HomePreview of NIJ’s Updated Body Armor Standard

Preview of NIJ’s Updated Body Armor Standard

Preview of National Institute of Justice’s Updated Body Armor Standard

The National Institute of Justice (NIJ) is updating its standard for how ballistic protection is to be tested and certified. NIJ Standard 0101.07 is on track to replace the current NIJ Standard 0101.06 by the end of the year. What impact will these revisions have on law enforcement?

Standards More Standardized

The NIJ is coordinating with other agencies in the government to make sure that everyone is following the same procedures. The NIJ, along with the National Institute of Standards & Technology (NIST), the U.S. Army and other agencies are working together in ASTM Subcommittee E54.04. The goal is to standardize the laboratory testing procedures and practices for personal protective equipment (PPE).

It is up to law enforcement agencies, police chiefs and cops to fully understand the new and added threat levels and how they pertain to your situation. This will help you determine what to specify in your next order or contract.

The threat levels in the new version have all been renamed. In the old version they were Roman numerals that really signified nothing. Threat levels II and IIIA are now HG1 and HG2 and threat levels III and IV are now RF1 and RF3. Plus they added a new intermediate level of RF2. They also dropped threat level IIA, the lowest threat level for soft armor and includes .40 S&W and 9mm at 1225 ft./sec. The new threat levels are much easier to figure out, don’t you think?

Another interesting evolution is the test-round velocities applied to conditioned armor, which are simulations of worn armor, are now exactly the same as for new armor. The old Level IIIA states that for conditioned armor a shot from a .44 Magnum is at 1340 ft./sec., whereas for new armor it’s at 1430 ft./sec. The new standard makes it the same for both, 1430 ft./sec. The 9mm went from 1245 ft./sec. for conditioned armor to 1305 ft./sec., which is the same as new armor. These new standards are more realistic and require body armor manufacturers to raise their game.

Document Organized Differently

The previous and current versions of the NIJ standard have always been presented as one comprehensive document. NIJ Standard 0101.07 should be much shorter because it will incorporate a lot of information by either moving it to annexes or just referencing it.

Since police agencies are not necessarily interested in discussions related to test barrels, although testing labs certainly are, this information has been removed and external documents by the Sporting Arms & Ammunition Manufacturers’ Institute (SAAMI) are referenced instead.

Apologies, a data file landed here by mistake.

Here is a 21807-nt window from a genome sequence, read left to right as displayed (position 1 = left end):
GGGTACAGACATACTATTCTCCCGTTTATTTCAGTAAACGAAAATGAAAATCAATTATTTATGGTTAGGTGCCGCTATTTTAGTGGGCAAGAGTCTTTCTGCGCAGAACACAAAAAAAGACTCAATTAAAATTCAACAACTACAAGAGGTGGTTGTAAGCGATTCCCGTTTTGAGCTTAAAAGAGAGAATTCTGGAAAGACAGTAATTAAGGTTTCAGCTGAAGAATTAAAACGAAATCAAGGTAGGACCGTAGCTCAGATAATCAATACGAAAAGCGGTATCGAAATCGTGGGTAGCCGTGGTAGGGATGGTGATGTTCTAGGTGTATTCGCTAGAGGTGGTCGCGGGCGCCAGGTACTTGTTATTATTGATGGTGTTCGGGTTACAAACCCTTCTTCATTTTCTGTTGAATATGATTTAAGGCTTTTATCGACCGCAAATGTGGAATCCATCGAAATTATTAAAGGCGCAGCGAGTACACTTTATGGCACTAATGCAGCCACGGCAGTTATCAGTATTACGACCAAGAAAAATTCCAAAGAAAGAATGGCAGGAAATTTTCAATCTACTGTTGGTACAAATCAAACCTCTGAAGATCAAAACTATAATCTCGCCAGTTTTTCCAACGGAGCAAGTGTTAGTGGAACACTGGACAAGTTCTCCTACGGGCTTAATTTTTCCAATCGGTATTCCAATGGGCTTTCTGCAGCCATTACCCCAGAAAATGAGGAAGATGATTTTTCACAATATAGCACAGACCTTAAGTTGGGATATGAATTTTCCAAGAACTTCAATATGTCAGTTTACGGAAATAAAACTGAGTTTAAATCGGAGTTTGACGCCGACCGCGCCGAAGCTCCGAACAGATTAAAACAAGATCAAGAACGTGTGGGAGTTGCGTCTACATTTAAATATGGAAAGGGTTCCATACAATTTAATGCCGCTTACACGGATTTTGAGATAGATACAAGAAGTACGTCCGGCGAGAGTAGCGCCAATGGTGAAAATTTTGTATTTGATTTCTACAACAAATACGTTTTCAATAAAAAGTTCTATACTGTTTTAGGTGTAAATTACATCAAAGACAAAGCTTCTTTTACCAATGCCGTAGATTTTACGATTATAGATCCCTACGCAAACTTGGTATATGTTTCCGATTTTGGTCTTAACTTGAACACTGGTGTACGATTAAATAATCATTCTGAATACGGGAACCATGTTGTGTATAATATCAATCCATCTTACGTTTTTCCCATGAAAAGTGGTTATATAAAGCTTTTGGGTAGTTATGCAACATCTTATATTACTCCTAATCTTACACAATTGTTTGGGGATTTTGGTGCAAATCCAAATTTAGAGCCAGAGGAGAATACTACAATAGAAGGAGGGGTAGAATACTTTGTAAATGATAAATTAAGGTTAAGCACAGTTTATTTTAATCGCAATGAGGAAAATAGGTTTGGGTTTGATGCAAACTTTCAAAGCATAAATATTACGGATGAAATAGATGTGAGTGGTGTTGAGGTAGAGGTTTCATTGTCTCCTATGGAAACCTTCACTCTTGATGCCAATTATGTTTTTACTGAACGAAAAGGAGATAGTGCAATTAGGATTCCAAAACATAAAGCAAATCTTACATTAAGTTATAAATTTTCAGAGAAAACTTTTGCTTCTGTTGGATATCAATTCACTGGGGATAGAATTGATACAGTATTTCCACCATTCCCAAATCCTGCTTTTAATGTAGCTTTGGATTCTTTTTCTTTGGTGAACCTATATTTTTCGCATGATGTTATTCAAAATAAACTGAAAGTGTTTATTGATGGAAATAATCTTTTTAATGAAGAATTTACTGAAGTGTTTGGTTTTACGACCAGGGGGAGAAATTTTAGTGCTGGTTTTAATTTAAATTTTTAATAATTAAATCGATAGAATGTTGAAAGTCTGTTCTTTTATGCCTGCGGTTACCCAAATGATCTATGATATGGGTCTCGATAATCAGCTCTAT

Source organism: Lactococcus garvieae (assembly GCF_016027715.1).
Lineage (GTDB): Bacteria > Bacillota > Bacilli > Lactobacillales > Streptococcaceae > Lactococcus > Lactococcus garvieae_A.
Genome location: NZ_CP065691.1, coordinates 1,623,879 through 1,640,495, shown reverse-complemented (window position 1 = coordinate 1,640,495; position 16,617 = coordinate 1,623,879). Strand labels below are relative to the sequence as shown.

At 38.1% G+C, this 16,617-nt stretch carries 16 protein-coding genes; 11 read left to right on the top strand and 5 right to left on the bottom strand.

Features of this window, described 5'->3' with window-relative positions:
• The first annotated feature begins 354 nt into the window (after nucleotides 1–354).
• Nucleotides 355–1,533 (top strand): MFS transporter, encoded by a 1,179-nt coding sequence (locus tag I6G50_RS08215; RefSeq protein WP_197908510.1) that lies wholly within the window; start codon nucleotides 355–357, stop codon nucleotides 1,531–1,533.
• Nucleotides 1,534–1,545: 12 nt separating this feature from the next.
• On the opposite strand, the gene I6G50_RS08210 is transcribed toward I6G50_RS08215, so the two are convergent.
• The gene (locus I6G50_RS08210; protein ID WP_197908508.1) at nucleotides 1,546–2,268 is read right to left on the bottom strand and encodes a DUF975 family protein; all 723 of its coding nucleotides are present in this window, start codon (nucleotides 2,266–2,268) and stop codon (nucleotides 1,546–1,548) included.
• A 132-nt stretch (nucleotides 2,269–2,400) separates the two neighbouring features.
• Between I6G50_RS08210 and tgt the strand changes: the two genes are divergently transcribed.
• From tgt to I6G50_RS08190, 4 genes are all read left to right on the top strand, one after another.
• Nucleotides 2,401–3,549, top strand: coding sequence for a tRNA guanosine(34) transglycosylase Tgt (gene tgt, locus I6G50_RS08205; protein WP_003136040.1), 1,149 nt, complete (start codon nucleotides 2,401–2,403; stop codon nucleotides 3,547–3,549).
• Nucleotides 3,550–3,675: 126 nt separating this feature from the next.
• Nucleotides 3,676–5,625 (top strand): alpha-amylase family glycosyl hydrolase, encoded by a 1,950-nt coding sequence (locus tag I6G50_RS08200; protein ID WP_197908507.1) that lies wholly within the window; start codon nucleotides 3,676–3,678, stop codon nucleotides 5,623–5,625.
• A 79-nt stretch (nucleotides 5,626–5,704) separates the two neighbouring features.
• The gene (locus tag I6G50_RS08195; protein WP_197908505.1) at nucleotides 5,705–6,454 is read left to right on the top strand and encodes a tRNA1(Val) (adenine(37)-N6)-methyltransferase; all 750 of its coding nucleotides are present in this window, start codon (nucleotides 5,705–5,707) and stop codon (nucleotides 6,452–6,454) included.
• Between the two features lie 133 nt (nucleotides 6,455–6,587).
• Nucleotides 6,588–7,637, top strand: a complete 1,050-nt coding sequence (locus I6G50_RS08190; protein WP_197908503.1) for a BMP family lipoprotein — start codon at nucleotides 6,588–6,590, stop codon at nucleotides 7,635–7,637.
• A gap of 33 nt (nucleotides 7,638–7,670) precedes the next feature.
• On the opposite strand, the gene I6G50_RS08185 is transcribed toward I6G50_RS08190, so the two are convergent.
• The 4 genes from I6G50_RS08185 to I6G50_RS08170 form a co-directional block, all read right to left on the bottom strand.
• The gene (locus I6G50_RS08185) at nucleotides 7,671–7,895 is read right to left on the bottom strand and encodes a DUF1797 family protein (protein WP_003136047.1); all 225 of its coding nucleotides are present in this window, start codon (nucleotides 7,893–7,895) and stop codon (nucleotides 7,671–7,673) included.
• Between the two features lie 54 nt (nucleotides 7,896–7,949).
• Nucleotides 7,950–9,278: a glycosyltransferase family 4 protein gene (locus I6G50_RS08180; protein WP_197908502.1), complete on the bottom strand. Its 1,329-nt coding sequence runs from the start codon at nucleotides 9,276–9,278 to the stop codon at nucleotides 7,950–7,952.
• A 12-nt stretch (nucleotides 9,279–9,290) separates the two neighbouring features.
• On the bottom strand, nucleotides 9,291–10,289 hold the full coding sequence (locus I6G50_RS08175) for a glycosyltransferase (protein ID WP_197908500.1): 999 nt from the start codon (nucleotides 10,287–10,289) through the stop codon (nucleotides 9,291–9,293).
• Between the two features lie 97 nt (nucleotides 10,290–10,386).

Due to all the changes in threat levels, the missing section that discusses the ballistic threat levels that U.S. law enforcement has identified, along with the ammunition associated with it, should definitely be read before you submit your next contract.

Because the new version is so detailed and there are so many changes, it is more difficult to read. For example, NIJ Standard 0101.06 features multiple tables listing stated requirements for every threat level, like fair hits. In NIJ Standard 0101.07 the requirements are discussed in separate paragraphs, which makes it more difficult to make comparisons between threat levels.

Different Tests for Women’s Body Armor

There is a huge positive change in NIJ Standard 0101.07 over 0101.06 in that it has at last recognized that body armor fits men and women differently, which means they require different tests. In NIJ Standard 0101.06 there is just one paragraph in section 7.8.1 that discusses the testing of women’s armor. In NIJ Standard 0101.07 they devote an entire annex to this subject, discussing the exact placement of specific test shots, which are above, below, and between the two bust cups.

What Comes Next?

The majority of changes will only impact the testing labs and armor manufacturers, but how manufacturers implement these changes can make a huge difference, one that can mean a life saved or tragedy. If you’re a police chief or street cop it is up to you to fully understand the new and added threat levels and how they pertain to your situation so that your next contract provides for your particular needs.

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